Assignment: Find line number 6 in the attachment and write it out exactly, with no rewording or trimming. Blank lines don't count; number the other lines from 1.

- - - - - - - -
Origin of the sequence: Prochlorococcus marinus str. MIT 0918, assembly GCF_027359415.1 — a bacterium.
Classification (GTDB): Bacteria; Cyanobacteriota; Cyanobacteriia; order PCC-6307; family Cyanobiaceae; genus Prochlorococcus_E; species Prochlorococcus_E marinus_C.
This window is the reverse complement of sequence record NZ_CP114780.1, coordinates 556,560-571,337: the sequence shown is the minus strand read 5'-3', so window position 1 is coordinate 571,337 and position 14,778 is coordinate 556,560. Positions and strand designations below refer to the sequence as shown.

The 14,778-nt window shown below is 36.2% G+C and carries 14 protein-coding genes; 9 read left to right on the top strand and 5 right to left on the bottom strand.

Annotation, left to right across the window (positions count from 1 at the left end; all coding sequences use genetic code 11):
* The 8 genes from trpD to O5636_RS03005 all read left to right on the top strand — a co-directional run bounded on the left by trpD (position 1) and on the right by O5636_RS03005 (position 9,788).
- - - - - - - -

* The 8 genes from trpD to O5636_RS03005 all read left to right on the top strand — a co-directional run bounded on the left by trpD (position 1) and on the right by O5636_RS03005 (position 9,788).